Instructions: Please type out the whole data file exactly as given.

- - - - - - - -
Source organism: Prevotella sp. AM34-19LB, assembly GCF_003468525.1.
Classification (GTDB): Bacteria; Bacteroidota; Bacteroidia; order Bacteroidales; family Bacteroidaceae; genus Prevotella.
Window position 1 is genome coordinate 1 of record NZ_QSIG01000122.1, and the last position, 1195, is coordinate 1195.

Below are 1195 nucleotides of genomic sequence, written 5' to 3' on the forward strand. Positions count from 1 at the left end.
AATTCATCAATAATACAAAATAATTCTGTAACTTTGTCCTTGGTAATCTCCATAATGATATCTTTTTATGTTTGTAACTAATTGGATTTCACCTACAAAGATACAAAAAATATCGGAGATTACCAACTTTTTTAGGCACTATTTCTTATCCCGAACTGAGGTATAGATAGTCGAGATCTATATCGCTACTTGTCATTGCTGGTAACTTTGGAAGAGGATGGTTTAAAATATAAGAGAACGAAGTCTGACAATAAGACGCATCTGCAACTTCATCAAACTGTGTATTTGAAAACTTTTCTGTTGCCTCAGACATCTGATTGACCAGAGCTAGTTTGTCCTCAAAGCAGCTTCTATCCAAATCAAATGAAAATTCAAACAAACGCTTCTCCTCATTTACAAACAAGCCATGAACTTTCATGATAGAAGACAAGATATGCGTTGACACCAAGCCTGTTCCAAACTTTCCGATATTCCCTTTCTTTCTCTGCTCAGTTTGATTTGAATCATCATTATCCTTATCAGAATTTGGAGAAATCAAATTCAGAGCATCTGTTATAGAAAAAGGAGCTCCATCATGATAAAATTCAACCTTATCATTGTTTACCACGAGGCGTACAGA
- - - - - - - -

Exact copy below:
Source organism: Prevotella sp. AM34-19LB, assembly GCF_003468525.1.
Classification (GTDB): Bacteria; Bacteroidota; Bacteroidia; order Bacteroidales; family Bacteroidaceae; genus Prevotella.
Window position 1 is genome coordinate 1 of record NZ_QSIG01000122.1, and the last position, 1195, is coordinate 1195.

Below are 1195 nucleotides of genomic sequence, written 5' to 3' on the forward strand. Positions count from 1 at the left end.
AATTCATCAATAATACAAAATAATTCTGTAACTTTGTCCTTGGTAATCTCCATAATGATATCTTTTTATGTTTGTAACTAATTGGATTTCACCTACAAAGATACAAAAAATATCGGAGATTACCAACTTTTTTAGGCACTATTTCTTATCCCGAACTGAGGTATAGATAGTCGAGATCTATATCGCTACTTGTCATTGCTGGTAACTTTGGAAGAGGATGGTTTAAAATATAAGAGAACGAAGTCTGACAATAAGACGCATCTGCAACTTCATCAAACTGTGTATTTGAAAACTTTTCTGTTGCCTCAGACATCTGATTGACCAGAGCTAGTTTGTCCTCAAAGCAGCTTCTATCCAAATCAAATGAAAATTCAAACAAACGCTTCTCCTCATTTACAAACAAGCCATGAACTTTCATGATAGAAGACAAGATATGCGTTGACACCAAGCCTGTTCCAAACTTTCCGATATTCCCTTTCTTTCTCTGCTCAGTTTGATTTGAATCATCATTATCCTTATCAGAATTTGGAGAAATCAAATTCAGAGCATCTGTTATAGAAAAAGGAGCTCCATCATGATAAAATTCAACCTTATCATTGTTTACCACGAGGCGTACAGA